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Conservation Advisory Councils

In municipalities throughout New York, Conservation Advisory Councils (CACs) and Conservation Boards (CBs) serve as important advisory bodies to local governing boards, planning boards, and zoning boards of appeals.

By providing an environmental perspective on land-use proposals, comprehensive plans, stewardship of natural areas, and other issues, CACs contribute to local land use decision-making, conservation, and quality of life for residents in the community. And, since their mandate includes the development of a municipal inventory of natural areas and open space, they are uniquely positioned to provide the "big picture" view needed for natural resource-based planning.

Members of the City of Newburgh CAC conducting a site visit near a wetland.
The City of Newburgh CAC learned to map habitat in their community. Photo by L. Heady

How is a CAC or CB established?

CACs and CBs are established by a municipality under Article 12-F Section 239-x of NYS General Municipal Law and are also called "environmental commissions." A CAC may be established by ordinance or by local law and consists of 3-9 residents appointed by the local legislative body. Up to two appointees may be between the ages of 16 and 21.

Members should have a strong interest in the mission of the council, the time and willingness to work on CAC tasks, and ability to work cooperatively with other municipal agencies. It is helpful to have some members with knowledge and experience in the environmental sciences, planning, engineering, and law; however, there are no minimum professional qualifications. CAC members with an eagerness to learn are equally valuable and can attend training and educational opportunities to build their knowledge and skills.

CACs can become a Conservation Board (CB) by preparing an open space inventory that is then approved by the local governing board as the municipality's official index of open space. While still advisory in nature, CBs are more formally involved in review of land-use applications affecting areas listed in the index. This process is outlined in Article 12-F Section 239-y of NYS General Municipal Law.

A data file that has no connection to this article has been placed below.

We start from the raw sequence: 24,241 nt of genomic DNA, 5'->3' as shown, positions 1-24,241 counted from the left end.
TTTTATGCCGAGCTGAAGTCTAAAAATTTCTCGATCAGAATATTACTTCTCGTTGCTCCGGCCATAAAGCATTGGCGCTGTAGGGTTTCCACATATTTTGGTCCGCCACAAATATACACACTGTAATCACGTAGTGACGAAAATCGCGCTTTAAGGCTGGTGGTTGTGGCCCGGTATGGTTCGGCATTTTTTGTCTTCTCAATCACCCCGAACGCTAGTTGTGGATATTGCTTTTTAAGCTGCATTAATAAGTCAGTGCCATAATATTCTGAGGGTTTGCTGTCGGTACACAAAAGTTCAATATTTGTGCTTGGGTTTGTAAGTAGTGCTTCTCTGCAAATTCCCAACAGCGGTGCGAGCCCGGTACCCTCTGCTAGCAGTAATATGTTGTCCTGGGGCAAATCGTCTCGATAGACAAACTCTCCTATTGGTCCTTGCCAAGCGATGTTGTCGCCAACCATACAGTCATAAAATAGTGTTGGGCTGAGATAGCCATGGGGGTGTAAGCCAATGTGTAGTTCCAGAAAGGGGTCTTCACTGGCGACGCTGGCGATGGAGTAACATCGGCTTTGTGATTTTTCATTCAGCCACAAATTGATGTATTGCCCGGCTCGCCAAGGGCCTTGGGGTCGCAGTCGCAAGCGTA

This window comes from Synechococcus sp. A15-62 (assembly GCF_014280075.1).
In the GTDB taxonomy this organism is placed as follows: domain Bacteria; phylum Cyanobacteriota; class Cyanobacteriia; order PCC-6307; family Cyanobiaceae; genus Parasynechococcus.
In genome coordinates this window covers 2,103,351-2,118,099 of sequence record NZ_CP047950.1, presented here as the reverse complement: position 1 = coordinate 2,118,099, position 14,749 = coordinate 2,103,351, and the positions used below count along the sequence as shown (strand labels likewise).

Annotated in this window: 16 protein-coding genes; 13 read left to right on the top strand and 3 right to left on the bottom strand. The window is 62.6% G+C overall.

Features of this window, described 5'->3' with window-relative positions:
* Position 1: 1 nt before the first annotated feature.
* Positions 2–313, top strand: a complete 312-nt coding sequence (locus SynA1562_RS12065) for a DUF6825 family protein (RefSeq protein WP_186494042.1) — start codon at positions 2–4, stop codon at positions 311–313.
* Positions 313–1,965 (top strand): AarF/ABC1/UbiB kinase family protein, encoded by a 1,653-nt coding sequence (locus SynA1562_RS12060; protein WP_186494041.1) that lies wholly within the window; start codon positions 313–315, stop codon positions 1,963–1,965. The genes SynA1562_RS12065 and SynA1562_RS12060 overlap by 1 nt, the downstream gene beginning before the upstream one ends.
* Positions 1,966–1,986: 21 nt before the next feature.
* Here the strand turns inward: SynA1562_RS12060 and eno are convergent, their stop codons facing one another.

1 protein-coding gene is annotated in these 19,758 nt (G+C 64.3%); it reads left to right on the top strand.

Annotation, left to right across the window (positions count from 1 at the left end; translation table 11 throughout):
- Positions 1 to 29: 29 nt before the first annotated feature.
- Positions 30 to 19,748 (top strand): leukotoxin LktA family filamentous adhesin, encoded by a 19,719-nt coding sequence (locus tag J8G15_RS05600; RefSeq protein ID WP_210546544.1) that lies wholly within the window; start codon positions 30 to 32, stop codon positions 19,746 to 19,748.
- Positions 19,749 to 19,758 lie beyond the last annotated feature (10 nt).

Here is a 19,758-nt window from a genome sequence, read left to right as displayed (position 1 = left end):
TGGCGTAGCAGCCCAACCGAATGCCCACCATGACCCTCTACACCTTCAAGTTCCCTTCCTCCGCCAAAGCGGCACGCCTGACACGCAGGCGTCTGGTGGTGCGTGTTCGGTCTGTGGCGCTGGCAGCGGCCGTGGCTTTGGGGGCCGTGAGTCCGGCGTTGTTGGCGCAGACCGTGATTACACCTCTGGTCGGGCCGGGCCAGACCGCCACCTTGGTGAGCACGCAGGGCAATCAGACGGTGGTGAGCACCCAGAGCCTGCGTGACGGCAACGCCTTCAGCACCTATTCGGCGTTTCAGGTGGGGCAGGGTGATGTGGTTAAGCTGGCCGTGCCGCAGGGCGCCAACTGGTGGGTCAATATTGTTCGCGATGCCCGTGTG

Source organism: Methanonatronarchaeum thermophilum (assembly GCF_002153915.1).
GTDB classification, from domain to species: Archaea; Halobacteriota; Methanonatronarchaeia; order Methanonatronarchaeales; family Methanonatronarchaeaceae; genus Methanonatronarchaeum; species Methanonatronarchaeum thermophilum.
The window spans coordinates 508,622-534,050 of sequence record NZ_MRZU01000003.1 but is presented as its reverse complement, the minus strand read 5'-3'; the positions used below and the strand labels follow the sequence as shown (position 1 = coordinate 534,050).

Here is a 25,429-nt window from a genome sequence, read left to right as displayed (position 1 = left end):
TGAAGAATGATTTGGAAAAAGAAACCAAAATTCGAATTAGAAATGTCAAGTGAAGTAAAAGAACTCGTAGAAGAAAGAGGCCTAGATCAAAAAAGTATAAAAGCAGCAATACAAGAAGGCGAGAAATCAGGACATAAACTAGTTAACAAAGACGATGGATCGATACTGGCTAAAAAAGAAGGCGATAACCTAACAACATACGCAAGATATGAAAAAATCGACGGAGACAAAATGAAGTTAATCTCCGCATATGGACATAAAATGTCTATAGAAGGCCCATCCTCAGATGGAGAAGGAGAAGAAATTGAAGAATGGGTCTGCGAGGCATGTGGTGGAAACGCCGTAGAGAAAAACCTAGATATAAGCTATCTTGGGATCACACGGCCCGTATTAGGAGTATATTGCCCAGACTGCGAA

How do CACs and CBs benefit local governments?

Municipal officials and volunteers discuss a map at a training workshop
CACs provide valuable input to community planning and decision-making. Photo by L. Heady

CACs and CBs provide a formal structure within local governments to advise on the development, management, and protection of local natural resources. Members of CACs and CBs may conduct policy research, deliver education programs, implement stewardship projects, and gather and distribute information to other town agencies, land-use applicants, and the general public. In particular, CACs are directed to keep an inventory and map of local open space (e.g, forests, fields, wetlands), which provides an essential foundation for community planning.

CACs and CBs also provide an invaluable service to time-strapped planning boards by contributing to environmental reviews. They can conduct site visits, analyze resources, document potential environmental impacts, and consider how natural areas on a site relate to surrounding resources.

The process of developing a natural resources inventory and open space plan are described in detail in the Inventory and Planning section of this website.

Helpful Links

Recorded webinar about Conservation Advisory Councils and Boards from 2019

New York State Association of Conservation Commissions

Fact Sheet on Conservation Advisory Councils and Boards

Conservation Advisory Councils and Boards Guide (Westchester County Department of Planning 1997)